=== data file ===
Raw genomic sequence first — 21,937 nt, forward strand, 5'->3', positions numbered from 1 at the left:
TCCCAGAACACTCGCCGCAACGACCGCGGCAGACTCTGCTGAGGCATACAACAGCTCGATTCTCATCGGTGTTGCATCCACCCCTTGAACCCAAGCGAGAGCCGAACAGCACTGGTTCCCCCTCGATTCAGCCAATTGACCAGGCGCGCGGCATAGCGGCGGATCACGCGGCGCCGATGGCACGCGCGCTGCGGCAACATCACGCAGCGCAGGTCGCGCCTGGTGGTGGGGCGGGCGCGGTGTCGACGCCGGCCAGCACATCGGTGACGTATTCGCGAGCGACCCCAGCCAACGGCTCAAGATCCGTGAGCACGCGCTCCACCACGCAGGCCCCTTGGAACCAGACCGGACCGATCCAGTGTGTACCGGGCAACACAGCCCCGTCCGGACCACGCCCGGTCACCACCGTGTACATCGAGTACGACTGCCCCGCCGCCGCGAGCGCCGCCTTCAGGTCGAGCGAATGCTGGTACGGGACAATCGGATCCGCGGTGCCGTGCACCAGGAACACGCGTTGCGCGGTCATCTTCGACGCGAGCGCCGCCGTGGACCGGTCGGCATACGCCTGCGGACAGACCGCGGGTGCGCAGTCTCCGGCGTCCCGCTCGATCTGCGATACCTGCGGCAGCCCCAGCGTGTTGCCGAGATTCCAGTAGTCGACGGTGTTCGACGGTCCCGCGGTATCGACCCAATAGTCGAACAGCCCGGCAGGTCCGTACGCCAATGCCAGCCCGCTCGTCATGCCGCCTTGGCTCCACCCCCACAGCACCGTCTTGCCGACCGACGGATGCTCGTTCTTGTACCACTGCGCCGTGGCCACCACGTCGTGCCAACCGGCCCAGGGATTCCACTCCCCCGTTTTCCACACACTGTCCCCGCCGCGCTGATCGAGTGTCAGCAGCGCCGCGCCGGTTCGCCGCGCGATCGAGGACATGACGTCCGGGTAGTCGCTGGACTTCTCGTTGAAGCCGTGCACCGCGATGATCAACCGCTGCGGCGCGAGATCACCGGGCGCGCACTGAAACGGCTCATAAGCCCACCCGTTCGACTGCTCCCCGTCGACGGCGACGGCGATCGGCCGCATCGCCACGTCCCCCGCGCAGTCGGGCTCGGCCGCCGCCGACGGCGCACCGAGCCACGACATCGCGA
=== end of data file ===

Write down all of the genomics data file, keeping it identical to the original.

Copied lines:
Raw genomic sequence first — 21,937 nt, forward strand, 5'->3', positions numbered from 1 at the left:
TCCCAGAACACTCGCCGCAACGACCGCGGCAGACTCTGCTGAGGCATACAACAGCTCGATTCTCATCGGTGTTGCATCCACCCCTTGAACCCAAGCGAGAGCCGAACAGCACTGGTTCCCCCTCGATTCAGCCAATTGACCAGGCGCGCGGCATAGCGGCGGATCACGCGGCGCCGATGGCACGCGCGCTGCGGCAACATCACGCAGCGCAGGTCGCGCCTGGTGGTGGGGCGGGCGCGGTGTCGACGCCGGCCAGCACATCGGTGACGTATTCGCGAGCGACCCCAGCCAACGGCTCAAGATCCGTGAGCACGCGCTCCACCACGCAGGCCCCTTGGAACCAGACCGGACCGATCCAGTGTGTACCGGGCAACACAGCCCCGTCCGGACCACGCCCGGTCACCACCGTGTACATCGAGTACGACTGCCCCGCCGCCGCGAGCGCCGCCTTCAGGTCGAGCGAATGCTGGTACGGGACAATCGGATCCGCGGTGCCGTGCACCAGGAACACGCGTTGCGCGGTCATCTTCGACGCGAGCGCCGCCGTGGACCGGTCGGCATACGCCTGCGGACAGACCGCGGGTGCGCAGTCTCCGGCGTCCCGCTCGATCTGCGATACCTGCGGCAGCCCCAGCGTGTTGCCGAGATTCCAGTAGTCGACGGTGTTCGACGGTCCCGCGGTATCGACCCAATAGTCGAACAGCCCGGCAGGTCCGTACGCCAATGCCAGCCCGCTCGTCATGCCGCCTTGGCTCCACCCCCACAGCACCGTCTTGCCGACCGACGGATGCTCGTTCTTGTACCACTGCGCCGTGGCCACCACGTCGTGCCAACCGGCCCAGGGATTCCACTCCCCCGTTTTCCACACACTGTCCCCGCCGCGCTGATCGAGTGTCAGCAGCGCCGCGCCGGTTCGCCGCGCGATCGAGGACATGACGTCCGGGTAGTCGCTGGACTTCTCGTTGAAGCCGTGCACCGCGATGATCAACCGCTGCGGCGCGAGATCACCGGGCGCGCACTGAAACGGCTCATAAGCCCACCCGTTCGACTGCTCCCCGTCGACGGCGACGGCGATCGGCCGCATCGCCACGTCCCCCGCGCAGTCGGGCTCGGCCGCCGCCGACGGCGCACCGAGCCACGACATCGCGA